Here comes Colin Powell. (In my mind, he is a sad and mostly pathetic creature, but is a card-carrying member of the mainstream elite.) He says that the claim that the Obama administration is making us less safe is not his view. He comes as close as any card-carrier ever will to saying the claim is nuts.

The idea that we need to start over on health care, or that it is a government take-over, is likewise finding less and less traction in the mainstream. Some sort of health care financing reform seems both desirable and inevitable. So, HCR is another brick in the wall.

The idea that the stimulus was a pork-barrel wasteland that did nothing for the economy is likewise now firmly rejected. I/m sure you can come up with more examples.

The point of all of this is that the steps necessary to dismiss these nuts for a good long time are now being taken. Looking forward, Axelrod-like, it seems clear that the President will pass some sort of HCR, and that some group of non-crazies Republicans will join him. If not, that will lead to the demise of these GOPers. HCR is the thin edge of the knife: those that want to be part of relevant politics in the next half decade or more will have to find a way to appear to be on the side of HCR, while those who go down fighting it will, well, just go down -- to oblivion.

Dems seem unable to imagine a future in which they win. I think the President sees it, and that's why he's not projecting defeatism.

It seems to me the future will be the result of a new wave of pols on the left and right. On the right, lack of sociopathy will become the norm, once again, and restraint, caution, reluctance to accept change, etc., will return as the positive forces society needs. On the left, defeatism and fear will be shown the door, and the new pols will embrace the electorate's growing appetite for change.

Right now, Obama is the leader of BOTH groups. At one point, he may end up on one side or the other. (I'd guess he'd be a more center-right than center-left.) The President is trying to preserve a space for non-insane GOPers, and is also trying to buck up those of his party-members who would really rather just quit.

Is is written in stone that Obama can't yet succeed? Aren't there enough sentient voters left that will reject the crazy and embrace meaningful change? My guess is that the electorate is ahead of the old-school pols and that a majority is way past ready for change - real change, and that they will end up getting it, at long last.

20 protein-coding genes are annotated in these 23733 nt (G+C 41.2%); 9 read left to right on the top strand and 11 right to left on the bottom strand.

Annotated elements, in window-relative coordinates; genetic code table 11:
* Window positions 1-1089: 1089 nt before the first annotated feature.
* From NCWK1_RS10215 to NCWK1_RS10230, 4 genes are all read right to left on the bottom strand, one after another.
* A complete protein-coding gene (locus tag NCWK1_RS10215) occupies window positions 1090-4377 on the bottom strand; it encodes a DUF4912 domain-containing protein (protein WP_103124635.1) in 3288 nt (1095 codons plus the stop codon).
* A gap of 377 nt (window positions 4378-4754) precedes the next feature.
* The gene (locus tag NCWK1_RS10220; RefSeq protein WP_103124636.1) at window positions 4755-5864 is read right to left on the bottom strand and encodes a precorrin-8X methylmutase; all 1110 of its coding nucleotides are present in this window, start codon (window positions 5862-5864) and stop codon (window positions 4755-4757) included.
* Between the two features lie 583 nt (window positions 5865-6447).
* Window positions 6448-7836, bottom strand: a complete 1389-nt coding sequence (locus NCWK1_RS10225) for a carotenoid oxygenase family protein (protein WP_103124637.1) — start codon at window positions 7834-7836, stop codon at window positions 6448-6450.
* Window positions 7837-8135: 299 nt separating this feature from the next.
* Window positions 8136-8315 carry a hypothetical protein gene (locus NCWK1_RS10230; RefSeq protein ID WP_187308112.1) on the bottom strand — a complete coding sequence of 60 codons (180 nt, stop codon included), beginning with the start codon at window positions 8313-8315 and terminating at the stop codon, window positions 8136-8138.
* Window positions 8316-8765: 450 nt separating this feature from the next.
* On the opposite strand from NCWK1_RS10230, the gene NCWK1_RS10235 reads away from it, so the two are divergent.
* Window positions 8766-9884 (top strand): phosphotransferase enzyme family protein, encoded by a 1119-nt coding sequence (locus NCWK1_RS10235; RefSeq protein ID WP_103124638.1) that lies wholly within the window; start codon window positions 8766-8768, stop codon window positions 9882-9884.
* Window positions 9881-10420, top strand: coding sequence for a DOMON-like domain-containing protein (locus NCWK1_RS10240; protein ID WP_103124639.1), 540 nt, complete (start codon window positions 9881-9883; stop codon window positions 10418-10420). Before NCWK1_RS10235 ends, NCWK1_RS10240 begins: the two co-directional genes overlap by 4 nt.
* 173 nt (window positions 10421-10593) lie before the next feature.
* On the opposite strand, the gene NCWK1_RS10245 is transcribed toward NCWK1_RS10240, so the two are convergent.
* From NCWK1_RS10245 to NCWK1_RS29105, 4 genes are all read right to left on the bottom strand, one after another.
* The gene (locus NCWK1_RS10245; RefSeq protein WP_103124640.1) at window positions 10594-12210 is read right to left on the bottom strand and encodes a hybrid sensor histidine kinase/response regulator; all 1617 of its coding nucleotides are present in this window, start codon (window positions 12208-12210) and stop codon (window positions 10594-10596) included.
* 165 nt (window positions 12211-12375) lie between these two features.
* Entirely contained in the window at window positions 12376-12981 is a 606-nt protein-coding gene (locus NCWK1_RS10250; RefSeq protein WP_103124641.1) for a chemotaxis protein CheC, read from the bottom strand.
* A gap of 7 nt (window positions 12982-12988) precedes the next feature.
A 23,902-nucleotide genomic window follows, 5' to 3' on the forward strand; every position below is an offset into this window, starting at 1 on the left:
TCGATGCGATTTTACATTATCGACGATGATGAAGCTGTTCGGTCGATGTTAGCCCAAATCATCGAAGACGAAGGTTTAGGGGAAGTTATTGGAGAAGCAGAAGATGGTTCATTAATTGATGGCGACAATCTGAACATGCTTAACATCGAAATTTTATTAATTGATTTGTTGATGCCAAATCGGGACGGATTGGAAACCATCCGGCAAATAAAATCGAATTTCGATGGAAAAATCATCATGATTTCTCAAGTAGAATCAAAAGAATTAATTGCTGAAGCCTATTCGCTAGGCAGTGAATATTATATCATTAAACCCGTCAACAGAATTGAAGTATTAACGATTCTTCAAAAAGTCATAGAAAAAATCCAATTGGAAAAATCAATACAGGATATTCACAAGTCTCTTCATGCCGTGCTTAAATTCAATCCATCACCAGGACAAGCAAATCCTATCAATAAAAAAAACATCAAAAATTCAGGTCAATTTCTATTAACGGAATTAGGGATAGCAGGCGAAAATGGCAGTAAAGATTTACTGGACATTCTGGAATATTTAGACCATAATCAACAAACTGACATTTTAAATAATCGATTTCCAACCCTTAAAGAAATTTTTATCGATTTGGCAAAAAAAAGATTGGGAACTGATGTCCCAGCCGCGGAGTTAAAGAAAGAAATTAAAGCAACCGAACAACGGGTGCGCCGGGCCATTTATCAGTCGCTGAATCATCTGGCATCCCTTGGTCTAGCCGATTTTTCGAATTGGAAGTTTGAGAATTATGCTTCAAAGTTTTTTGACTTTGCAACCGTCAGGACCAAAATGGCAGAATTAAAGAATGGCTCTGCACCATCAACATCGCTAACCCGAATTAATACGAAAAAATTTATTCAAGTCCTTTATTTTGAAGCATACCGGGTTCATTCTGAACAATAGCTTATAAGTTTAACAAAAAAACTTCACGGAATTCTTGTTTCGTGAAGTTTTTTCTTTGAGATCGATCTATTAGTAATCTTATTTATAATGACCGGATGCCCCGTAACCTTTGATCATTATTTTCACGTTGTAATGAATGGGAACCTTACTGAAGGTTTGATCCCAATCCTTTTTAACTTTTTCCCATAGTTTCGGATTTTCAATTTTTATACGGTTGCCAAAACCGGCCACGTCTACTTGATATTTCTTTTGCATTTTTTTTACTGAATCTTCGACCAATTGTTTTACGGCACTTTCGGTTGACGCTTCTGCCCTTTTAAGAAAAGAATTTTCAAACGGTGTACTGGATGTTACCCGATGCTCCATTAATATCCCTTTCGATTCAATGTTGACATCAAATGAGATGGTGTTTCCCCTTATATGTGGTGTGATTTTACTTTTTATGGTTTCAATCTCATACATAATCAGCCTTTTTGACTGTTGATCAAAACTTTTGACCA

That concludes today's screed.

Monday, February 15, 2010

Here's Someone Who "Gets It"

Here's an excerpt of a long-ish piece by one L. Randall Wray that finally gets to the heart of my idea about jobs - that the private sector's failure to meet society's needs for employment is not fix-able via half-measures like modest tax incentives:

But what I am advocating is something both broader and permanent: a universal jobs program available through the thick and thin of the business cycle. The federal government would ensure a job offer to anyone ready and willing to work, at the established program compensation level, including wages and benefits package. To make matters simple, the program wage could be set at the current minimum wage level, and then adjusted periodically as the minimum wage is raised. The usual benefits would be provided, including vacation and sick leave, and contributions to Social Security.

Note that the program compensation package would set the minimum standard that other (private and public) employers would have to meet. In this way, public policy would effectively establish the basic wage and benefits permitted in our nation--with benefits enhanced as our capacity to provide them increases. I do not imagine that determining the level of compensation will be easy; however, a public debate that brings into the open matters concerning the minimum living standard our nation should provide to its workers is not only necessary but also would be healthy.

Once our friends on the right (and frankly many on the left!) get over their revulsion at the idea that the government can act directly in the market as a market participant, this is the only way to go. The only question is how much damage will we cause ourselves before we finally take the only step that will work?